The Burlington, Mass., company, founded in 1997, has been perfecting a type of 3D display with a basketball-size glass dome that connects to an ordinary workstation to display 3D models and animations.
On Tuesday the company announced its first customer, the Adelphi, Md.-based U.S. Army Research Laboratory, which carries out research for the Army, the Department of Defense, NASA and other government bodies.
Actuality's Perspecta display costs $40,000 and up, but the company says costs could drop so that the device would be affordable for ordinary consumers and gamers.
"Component costs will decrease," said Gregg Favalora, Actuality's chief technology officer and a co-founder. "There could be a desktop unit in the future."
The display sold to the Army lab is mounted on a stabilized rolling platform, which bears the display and an IBM workstation along with a retractable keyboard, joystick and flat-panel display. The display has its own built-in Spatial Rendering Kernel, which is designed around open standards such as Open GL. This allows it to interact with mainstream applications running on Windows or Linux software.
Favalora would not comment on the applications the Army lab would use the display for, but the company said the display would be evaluated for command-and-control and field operations.
The 3D mechanism behind Perspecta goes back to the 1960s but had to wait for high-resolution processing and display technology to catch up. Perspecta uses a collection of proprietary algorithms to slice 3D data into a format that can be replicated in three spatial dimensions. A projector then displays the data at 5,000 frames per second onto a rotating screen within the transparent sphere, in such a way that the eye sees a 3D image.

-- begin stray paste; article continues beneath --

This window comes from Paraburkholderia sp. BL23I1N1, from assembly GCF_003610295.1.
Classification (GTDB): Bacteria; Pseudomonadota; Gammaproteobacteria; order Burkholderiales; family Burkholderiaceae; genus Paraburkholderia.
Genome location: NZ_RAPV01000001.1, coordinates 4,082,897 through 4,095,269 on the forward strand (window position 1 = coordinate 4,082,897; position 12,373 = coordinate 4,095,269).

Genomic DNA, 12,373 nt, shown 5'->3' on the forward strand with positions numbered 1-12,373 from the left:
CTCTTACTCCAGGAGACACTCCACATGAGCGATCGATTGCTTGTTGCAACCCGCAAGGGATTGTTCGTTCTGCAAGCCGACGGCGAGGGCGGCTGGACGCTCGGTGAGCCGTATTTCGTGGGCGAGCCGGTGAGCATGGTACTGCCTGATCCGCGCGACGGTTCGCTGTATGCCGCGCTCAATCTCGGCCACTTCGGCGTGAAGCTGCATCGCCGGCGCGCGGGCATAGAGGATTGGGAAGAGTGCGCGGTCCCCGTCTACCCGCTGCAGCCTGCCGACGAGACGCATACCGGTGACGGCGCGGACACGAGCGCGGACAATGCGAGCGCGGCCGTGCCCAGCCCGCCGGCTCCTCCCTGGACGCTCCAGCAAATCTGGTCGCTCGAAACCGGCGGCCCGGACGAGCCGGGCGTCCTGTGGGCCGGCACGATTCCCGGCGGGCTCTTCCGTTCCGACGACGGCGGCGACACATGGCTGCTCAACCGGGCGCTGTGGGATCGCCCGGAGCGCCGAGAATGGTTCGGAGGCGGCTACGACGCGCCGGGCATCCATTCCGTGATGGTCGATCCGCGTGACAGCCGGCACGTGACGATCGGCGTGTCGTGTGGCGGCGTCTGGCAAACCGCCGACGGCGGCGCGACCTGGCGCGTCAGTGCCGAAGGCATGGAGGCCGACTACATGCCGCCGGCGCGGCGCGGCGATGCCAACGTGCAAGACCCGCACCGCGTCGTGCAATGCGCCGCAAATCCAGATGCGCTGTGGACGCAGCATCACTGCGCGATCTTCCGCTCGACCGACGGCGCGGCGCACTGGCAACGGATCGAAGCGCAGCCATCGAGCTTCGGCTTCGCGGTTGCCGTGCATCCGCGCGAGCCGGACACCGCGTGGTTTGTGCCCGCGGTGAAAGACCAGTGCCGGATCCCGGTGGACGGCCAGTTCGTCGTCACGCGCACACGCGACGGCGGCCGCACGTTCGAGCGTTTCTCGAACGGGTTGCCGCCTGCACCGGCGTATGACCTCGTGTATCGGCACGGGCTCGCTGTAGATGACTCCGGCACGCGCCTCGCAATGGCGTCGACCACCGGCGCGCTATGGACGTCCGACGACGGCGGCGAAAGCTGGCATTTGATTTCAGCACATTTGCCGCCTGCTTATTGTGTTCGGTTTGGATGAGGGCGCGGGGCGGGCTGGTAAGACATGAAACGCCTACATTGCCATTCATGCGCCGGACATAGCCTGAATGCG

The image comprises 198 two-dimensional slices, with a 768-by-768-pixel resolution for each slice. The image is displayed using a Texas Instruments 1600 MIPS digital signal processor with a 24Hz volume refresh.
Each 10-inch-diameter image contains 100 million "volume pixels," or "voxels," according to Actuality, and can be viewed from any angle. Other systems either generate a 2D rendering of a 3D image or require stereoscopic goggles to translate the display into what appears to be 3D. Actuality is initially targeting the pharmaceuticals industry, where researchers need to see the interactions of 3D models in designing and manufacturing drugs.
It will be a while before such technology is suitable for mass-market use, however. In addition to the cost needing to come down, display technology needs to improve; at present, full-resolution images are displayed in only eight colors, and brightness and contrast could be improved, Favalora said.
And for some uses, such as displaying the types of holographic images seen in 1977's "Star Wars," computing technology itself will have to make advances. "The industry is still a little ways off from full-motion 3D movies," Favalora said.
ZDNet U.K.'s Matthew Broersma reported from London.